Should I exercise my options? When should I exercise my options?
If you work in a private company, I’m betting these questions go through your head with annoying frequency. And they’re hard questions to answer! Will the company succeed? Will the stock be worth anything? A lot? It’s all crystal-ball territory and therefore there are very few obvious or knowable answers.
Recently a few of my clients at major tech companies (to remain nameless!) have forwarded to me company emails proclaiming the latest improvements in their 401(k) offering. These improvements have included a “true up” of matching contributions and dead-easy-to-use after-tax-401(k) contributions.
Last week I spent time in the Bay Area visiting clients, listening to them talk about their jobs and careers, getting treated to free meals at their workplaces, and generally standing in awe of the wealth on display in their company headquarters.Read More
Have you ever wanted to work in a part-time role in a technical field but fear that it will stall your career? Are you a manager and feel that hiring part-time employees will be a death knell to your team’s productivity?
I think I’m still processing the scale and energy of the 2018 Grace Hopper Celebration of Women in Computing. This was my second year attending.
The conference is, obviously, about so much more than how to manage your finances. But it’s the part I care about most, so I viewed most of the conference through that lens. And, as I did last year, I walked away with a better understanding of how women feel about money, what their questions are, and what kind of guidance they want, need, and deserve.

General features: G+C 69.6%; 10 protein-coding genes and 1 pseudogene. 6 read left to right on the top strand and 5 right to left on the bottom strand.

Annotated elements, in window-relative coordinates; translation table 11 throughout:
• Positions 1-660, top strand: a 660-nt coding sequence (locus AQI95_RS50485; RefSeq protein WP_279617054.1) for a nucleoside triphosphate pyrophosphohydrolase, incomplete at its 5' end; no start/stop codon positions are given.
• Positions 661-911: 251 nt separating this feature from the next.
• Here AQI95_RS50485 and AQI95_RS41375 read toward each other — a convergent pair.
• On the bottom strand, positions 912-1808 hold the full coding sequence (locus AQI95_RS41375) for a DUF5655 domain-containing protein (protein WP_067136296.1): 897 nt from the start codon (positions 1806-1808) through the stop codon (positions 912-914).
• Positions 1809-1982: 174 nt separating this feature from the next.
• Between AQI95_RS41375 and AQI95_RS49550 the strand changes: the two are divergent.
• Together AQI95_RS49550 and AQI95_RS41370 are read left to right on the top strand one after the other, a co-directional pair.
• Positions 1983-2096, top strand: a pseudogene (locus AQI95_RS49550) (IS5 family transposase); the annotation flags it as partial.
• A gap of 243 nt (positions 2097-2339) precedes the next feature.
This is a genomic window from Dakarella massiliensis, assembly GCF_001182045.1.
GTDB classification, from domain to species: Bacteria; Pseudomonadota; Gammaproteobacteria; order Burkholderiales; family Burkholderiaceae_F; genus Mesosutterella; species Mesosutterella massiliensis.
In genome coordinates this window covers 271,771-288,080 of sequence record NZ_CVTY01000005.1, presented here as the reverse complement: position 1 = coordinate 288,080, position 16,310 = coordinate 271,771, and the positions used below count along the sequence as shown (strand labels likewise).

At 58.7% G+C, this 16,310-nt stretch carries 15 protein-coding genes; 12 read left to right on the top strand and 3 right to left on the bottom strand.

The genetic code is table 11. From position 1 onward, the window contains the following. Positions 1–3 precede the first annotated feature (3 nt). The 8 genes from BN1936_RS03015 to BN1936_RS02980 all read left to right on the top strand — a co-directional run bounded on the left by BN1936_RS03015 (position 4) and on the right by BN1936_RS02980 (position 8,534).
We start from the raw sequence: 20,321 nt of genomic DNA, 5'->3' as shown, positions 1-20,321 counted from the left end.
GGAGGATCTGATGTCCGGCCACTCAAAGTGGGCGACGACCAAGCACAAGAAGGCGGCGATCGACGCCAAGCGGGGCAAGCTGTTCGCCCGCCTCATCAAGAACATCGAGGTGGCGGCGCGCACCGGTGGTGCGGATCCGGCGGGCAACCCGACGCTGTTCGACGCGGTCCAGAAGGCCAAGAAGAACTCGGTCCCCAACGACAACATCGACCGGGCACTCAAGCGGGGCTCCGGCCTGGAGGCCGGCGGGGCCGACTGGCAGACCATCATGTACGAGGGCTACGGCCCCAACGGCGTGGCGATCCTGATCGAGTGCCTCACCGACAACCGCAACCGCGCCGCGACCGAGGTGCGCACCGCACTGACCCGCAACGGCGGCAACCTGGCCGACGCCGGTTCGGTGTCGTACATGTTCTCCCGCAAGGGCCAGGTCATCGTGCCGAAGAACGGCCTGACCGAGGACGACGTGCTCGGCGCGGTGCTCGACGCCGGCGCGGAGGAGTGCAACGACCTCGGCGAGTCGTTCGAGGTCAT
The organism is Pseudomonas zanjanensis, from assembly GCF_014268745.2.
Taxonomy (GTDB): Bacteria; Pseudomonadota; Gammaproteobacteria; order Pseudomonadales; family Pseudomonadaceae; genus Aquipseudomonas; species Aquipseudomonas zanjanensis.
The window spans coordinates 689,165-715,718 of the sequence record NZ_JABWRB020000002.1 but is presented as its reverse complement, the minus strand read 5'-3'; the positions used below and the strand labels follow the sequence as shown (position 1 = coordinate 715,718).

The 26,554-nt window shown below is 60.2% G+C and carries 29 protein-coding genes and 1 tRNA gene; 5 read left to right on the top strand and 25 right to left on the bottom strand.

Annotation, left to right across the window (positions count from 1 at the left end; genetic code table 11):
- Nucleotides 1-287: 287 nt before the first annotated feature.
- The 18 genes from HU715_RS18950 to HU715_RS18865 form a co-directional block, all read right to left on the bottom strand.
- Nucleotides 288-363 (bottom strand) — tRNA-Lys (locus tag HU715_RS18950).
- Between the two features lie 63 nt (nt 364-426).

Whether you’re a confident investor, or you have a bunch of your money hiding out in cash, I think we can pretty much all agree that the stock market is unpredictable.
Historically it has always gone up…eventually, and so it’s reasonable for us to assume it’ll continue in that vein. But we can’t actually know that.
So, how do we protect against the possibility that the stock market will stop working the way it has in the past?
Sarah Lacy’s A Uterus is a Feature, Not a Bug is an engrossing commentary on the professional challenges of being a woman, especially a mother, and especially in the tech industry.
She really got my attention with this one line:
Women getting run out of tech matters, because it’s where so much of the wealth creation and opportunity in the economy is right now.
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